38. Ovington LG. The role of silver technology in wound healing, part 2: why is nanocrystalline silver superior? WOUNDS. 2001;13(supplB2):5–10

39. Parsons D, Bowler PG, Myles V, Jones S. Silver antimicrobial dressings in wound management: a comparison of antibacterial, physical and chemical characteristics, WOUNDS. 2005;17(8):222–232.

40. Wright JB, Hansen L, Burrell RE. The comparative efficacy of two antimicrobial barrier dressings: in-vitro examination of two controlled-release silver dressings. WOUNDS. 1998;10(6):179–188.

41. Zumdahl SS. Chemistry, 1st edition. Lexington, Mass: DC Heath and Company; 1986,:547–548.

42. Sikka R, Sabherwal U, Arora DR. Susceptibility of Klebsiella pneumoniae to heavy metal ions in vitro. Indian J Med. 1987;Res 86(Oct.):437–440.

43. Findik D, Tuncer I, Mahmuriye M, Atademir S. Nosocomial fungal infections in a teaching hospital in Turkey: identification of the pathogens and their antifungal susceptibility patterns. Turkish Journal of Medical Sciences. 2002;32(1):35–38.

44. Boyce ST, Warden GD, Holder IA. Nontoxic combinations of topical antimicrobial agents for use with cultured skin substitutes. Antimicrob Agents Chemother. 1995;39(6):1324–1328.

45. Maple PA, Hamilton-Miller JMT, Brumfitt W. Comparison of the in-vitro activities of the topical antimicrobials azelaic acid, nitrofurazone, SSD and mupirocin against MRSA. J Antimicrob Chemother. 1992;29:661–668.

46. Spadaro JA, Berger TJ, Barranco SD, Chapin SE, Becker RO. Antibacterial effects of silver electrodes with weak direct current. Antimicrobial Agents Chemother. 1974;6(5):637–642.

47. Marino AA, Deitch EA, Malakano, V, Albright JA, Specian RD. Electrical augmentation of the antimicrobial activity of silver-nylon fabrics. J Biolog Physics. 1984;12:93–98.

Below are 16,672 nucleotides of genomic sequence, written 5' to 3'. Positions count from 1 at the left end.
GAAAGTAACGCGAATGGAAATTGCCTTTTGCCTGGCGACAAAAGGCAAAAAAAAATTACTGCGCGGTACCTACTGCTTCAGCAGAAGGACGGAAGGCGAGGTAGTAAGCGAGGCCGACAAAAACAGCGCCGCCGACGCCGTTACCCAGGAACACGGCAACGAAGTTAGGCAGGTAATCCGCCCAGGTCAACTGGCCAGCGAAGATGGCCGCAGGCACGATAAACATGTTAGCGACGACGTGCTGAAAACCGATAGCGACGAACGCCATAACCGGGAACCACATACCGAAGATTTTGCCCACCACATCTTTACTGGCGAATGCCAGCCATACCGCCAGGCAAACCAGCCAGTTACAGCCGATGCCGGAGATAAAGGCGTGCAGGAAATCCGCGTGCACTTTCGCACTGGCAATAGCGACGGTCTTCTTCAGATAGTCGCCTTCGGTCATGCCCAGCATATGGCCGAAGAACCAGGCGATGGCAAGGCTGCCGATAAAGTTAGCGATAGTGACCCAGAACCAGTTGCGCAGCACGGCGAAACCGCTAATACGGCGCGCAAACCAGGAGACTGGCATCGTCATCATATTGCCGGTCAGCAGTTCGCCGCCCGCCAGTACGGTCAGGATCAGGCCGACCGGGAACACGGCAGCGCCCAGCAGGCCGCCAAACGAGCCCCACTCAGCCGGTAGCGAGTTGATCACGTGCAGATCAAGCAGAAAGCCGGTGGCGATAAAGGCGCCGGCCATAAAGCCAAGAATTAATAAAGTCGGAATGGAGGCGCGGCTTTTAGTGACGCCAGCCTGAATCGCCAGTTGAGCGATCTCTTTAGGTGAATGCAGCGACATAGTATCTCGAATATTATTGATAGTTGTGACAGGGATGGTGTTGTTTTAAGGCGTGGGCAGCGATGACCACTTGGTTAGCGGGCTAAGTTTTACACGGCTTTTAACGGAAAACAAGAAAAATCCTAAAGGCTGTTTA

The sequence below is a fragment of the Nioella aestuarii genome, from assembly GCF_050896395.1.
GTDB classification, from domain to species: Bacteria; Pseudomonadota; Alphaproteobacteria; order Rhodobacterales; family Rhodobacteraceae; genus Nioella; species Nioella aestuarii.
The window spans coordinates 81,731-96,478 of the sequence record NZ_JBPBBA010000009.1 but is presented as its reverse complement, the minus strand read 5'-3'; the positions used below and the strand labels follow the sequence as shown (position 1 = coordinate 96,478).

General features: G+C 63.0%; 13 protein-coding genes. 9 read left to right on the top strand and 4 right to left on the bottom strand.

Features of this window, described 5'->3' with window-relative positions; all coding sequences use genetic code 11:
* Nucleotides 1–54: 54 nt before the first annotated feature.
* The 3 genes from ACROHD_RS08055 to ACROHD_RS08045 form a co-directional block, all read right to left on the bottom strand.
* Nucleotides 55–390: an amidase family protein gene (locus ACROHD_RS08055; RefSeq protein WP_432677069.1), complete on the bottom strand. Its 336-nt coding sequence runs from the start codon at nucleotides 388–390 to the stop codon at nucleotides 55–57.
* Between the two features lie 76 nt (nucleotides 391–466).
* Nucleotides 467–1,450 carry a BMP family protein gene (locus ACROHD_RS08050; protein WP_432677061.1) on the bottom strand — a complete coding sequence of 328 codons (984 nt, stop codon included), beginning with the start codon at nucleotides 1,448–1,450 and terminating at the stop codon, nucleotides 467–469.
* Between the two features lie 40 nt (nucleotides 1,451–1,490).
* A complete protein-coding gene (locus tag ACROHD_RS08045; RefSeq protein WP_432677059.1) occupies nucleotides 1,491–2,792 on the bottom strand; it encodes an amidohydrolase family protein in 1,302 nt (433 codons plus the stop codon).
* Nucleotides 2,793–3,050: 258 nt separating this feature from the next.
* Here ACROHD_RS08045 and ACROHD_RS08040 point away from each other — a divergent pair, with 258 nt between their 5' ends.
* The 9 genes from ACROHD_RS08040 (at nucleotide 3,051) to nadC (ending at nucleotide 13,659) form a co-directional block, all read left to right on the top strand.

48. Deitch EA, Marino AA, Malakanok V, Albright JA. Silver nylon cloth: in vitro and in vivo evaluation of antimicrobial activity. J Trauma. 1987;27(3):301–304.

49. Hall RE, Bender G, Marquis RE. Inhibitory and cidal antimicrobial actions of electrically generated silver ions. J. Oral Maxillofac Surg. 1987;45:779–784.

50. Yin HQ, Langford R, Burrell RE. Comparative evaluation of the antimicrobial activity of Acticoat antimicrobial barrier dressing. J Burn Care Rehabil. 1999;20:195–200.

51. Spacciapoli P, Buxton D, Rothstein D, Friden P. Antimicrobial activity of silver nitrate against periodontal pathogens. J Periodont Res. 2001;36:108–113.

52. Vanscheidt W, Lazareth I, Routkovsky-Norval C. Safety evaluation of a new ionic silver dressing in the management of chronic ulcers. WOUNDS. 2003;15(11):371–378.

53. Ricketts CR, Lowbury EJ, Lawrence JC, Hall M, Wilkins MD. Mechanism of prophylaxis by silver compounds against infection of burns. Br Med J. 1970;2:444–446.

54. Carr HS, Wlodkowski TJ, Rosenkranz HS. Silver sulfadiazine: in vitro antibacterial activity. Antimicrob Agents Chemother. 1973;4(6):585–587.

55. Stratton CW, Cooksey RC. Susceptibility tests: special tests. In: Ballows R, Hausler WJ, et al. Manual of Clinical Microbiology, 5th ed. Washington DC: ASM International;1991:1153–1165.